This is the rough draft of Grub Stage, book 3 in Renegade Agents of A.R.S.A. Click here to get the first two books in this series.
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Crossing the Van Winkle Portal
She let me have the fuel voucher without any argument, which was a pleasant surprise. I went back out the way I’d come in, though the back hallway and past the offices. Once I stepped outside and let the door close, it clicked locked behind me.
I took a long, deep breath, letting the air slide over my tongue so I could ‘taste’ it. Yes, I could still faintly sense Avery. But it was far, far, away and I couldn’t tell yet in what direction. I just wanted to know if I could still sense her. Later, I’d worry about which way to go. Right now, the first stop was my apartment to gather some food and survival supplies.
Next stop, the Van Winkle Tunnel.
Cody, or Corey, or whatever his name was told me about the portal there. It irked me that I couldn’t remember his name. He was one of the good guys I’d met while on the first leg of this mission with DRSS. His nickname I had no trouble remembering. It was Asshole. And no one ever had a problem knowing who I meant when I referred to him that way. So the name suited him, according to everyone, apparently.
It had been a long while since I’d been to the state park where I would find the Van Winkle Tunnel, years, and we’d only briefly stopped by there. That was before I’d left for the last exploratory trip with my parents. Before the … world changed. Back when life seemed normal. The little parcel of land lay outside of Bentonville in a rural stretch between the city and the town of Huntsville, past Beaver Lake.
I debated the idea of heading out there today, or just waiting until tomorrow. My apartment was cold. It was past noon and darkness would arrive in a few hours. Since I wasn’t certain about the road ahead, or what kinds of obstacles might lie between the city and the park, I decided to wait. So, I turned on the heater and waited for it to warm the place up.
While the small heater unit warmed my bedroom, I undressed down to the gifted bodysuit, and climbed into bed and under the covers. The unit would turn off automatically after two hours, but the bed was still cold. I rubbed my legs on the sheets, making friction to warm myself. Finally it was comfortable enough.
I pulled the hood attached to my suit over my head and draped the sheer cover over my face. In spite of how much I hated the man who gave it to me, a smile tugged me into sleep because I knew if my door were to be burst down in the middle of the night, no one would see me in my bed. I’d remain safe. It was the gift of security, and a puzzling mix of feelings that led me into my dreams.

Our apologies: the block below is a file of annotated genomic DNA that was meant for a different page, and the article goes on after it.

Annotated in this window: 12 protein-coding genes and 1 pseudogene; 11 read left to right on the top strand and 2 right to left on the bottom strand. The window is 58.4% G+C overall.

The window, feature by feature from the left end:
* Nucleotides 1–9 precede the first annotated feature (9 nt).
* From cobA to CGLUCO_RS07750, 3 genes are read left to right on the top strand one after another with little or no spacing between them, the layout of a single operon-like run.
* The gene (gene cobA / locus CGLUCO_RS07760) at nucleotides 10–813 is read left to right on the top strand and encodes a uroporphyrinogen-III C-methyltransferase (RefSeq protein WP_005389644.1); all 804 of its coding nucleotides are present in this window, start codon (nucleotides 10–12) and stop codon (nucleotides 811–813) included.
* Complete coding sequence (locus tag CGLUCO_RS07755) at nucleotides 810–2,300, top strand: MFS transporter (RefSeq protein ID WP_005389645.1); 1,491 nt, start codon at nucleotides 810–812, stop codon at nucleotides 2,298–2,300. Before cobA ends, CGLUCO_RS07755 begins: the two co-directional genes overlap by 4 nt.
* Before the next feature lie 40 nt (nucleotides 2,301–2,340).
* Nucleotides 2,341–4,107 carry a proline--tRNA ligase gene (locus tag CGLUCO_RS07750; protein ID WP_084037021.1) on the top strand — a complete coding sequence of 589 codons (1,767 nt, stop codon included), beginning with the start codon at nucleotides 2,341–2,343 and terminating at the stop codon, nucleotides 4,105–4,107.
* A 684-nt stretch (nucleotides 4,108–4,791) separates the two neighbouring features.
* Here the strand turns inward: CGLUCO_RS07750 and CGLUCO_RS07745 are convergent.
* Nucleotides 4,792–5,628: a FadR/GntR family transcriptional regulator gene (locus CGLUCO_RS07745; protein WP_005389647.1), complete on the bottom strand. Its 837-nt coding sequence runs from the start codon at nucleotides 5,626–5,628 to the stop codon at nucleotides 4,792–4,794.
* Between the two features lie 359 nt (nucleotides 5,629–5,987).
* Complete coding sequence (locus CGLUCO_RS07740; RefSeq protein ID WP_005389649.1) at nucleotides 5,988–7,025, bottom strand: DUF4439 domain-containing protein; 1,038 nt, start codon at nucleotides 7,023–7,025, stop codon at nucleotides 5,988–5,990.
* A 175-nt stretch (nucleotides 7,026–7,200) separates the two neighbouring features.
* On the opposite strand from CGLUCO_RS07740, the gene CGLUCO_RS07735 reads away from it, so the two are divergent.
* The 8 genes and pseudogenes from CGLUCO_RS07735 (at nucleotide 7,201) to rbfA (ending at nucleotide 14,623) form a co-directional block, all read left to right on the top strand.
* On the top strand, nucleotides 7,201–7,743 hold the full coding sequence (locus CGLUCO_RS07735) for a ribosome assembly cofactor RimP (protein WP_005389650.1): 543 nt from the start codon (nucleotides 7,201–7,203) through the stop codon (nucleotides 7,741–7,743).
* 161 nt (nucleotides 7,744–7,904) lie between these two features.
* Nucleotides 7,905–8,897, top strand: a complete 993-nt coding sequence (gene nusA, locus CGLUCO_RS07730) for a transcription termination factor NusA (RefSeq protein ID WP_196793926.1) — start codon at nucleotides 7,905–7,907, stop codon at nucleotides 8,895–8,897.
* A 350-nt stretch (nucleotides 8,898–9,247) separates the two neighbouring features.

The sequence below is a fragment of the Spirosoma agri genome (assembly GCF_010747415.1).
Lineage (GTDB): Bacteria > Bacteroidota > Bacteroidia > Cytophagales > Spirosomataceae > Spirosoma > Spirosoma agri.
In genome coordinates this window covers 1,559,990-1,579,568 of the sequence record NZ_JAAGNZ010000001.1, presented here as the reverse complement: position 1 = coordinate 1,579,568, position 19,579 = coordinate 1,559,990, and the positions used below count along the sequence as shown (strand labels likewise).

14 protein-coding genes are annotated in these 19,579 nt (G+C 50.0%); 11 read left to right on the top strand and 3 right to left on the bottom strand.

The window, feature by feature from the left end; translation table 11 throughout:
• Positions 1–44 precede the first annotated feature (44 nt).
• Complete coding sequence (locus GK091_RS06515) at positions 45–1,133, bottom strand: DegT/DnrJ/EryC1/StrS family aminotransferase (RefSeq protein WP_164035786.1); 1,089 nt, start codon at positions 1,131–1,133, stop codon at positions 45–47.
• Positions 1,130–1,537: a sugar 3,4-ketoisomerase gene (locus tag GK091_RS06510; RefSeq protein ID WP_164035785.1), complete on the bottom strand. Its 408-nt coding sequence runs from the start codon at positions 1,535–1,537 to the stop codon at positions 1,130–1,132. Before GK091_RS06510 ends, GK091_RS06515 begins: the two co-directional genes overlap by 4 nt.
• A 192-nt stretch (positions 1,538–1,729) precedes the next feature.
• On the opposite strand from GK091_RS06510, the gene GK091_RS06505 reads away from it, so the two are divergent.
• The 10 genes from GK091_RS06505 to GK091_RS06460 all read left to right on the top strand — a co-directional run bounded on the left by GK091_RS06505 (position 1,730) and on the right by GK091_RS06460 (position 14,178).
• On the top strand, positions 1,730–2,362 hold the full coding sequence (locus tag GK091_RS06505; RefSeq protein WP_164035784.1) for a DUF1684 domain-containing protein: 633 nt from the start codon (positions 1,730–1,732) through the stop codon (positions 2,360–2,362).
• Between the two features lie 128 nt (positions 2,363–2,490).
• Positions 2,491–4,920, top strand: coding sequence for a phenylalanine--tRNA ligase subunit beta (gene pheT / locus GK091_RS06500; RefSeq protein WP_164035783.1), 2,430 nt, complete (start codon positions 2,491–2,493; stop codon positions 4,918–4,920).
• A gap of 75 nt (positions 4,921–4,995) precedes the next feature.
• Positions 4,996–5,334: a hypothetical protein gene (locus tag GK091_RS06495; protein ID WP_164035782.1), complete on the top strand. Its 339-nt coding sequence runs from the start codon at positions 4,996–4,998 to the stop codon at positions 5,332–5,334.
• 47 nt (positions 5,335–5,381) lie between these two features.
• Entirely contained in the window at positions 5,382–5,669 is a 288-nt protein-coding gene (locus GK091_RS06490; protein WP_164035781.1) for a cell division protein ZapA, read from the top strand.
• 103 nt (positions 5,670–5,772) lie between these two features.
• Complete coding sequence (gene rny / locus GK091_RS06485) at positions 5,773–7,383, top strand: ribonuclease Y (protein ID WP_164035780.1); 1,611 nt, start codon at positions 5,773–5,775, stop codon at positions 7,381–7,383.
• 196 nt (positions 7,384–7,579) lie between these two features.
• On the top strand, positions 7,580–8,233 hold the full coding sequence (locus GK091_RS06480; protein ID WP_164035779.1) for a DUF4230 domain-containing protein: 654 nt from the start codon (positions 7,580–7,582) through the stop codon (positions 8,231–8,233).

The sun hadn’t risen yet when I woke to the sound of howling wind around my corner apartment. It felt icy outside of my covers so I quickly pulled them back up. Autumn had apparently given way, finally, to winter. The temperature outside, according to my gauge on the wall, said it was 22*F. With the wind, I bet it would feel like zero. It felt like zero inside. A glance at the clock told me it was 0420. The heater’s timer would kick on in a few more minutes, so I pulled the covers up tighter and went back to sleep.
By the time the alarm went off at 0530, the room was toasty enough and I got out of bed, dressed and brushed my teeth. There was no food in this layover posing as a home base, because I hadn’t been here enough to need it. Now I wished I’d at least have grabbed some canned goods and a can opener. There were candy bars in the Jeep. I’d just eat on the way.
The thought crossed my mind to stop in and see if the old café where I’d worked before becoming an agent had reopened. Perhaps I would. I had certain perks with this job, one of them being fairly generous department credit I could use for things like meals. Fuel still had to be purchased by vouchers, because that was a controlled substance. But food I could do. At least when I wasn’t trying to hide my whereabouts, anyway.
I set out on foot. Since returning from my first mission, I’d been relocated to the agent quarters. It wasn’t any larger than my previous one, but it was better. Being next door to A.R.S.A. Headquarters made for convenience, too. And not living in a W-1 level slum felt good, too. I only had to agree to kill people for that tremendous rise in status. I figured there must be something wrong with me to even consider the position. But here I was.
And as I rounded the corner at 5th street, to enter what is nicknamed Dead End Alley, I saw that the old café was still boarded up. The streets had been empty on the way there, and I only passed one downtrodden W-1 on my way back. I’d just get a candy bar out of my backpack then, and head on to the Van Winkle tunnel. It was now a brisk 33* and walking had warmed me up. Nothing like winter in the Ozarks. One day it could be 60* and sunny, and snowing the next.
… To be continued …
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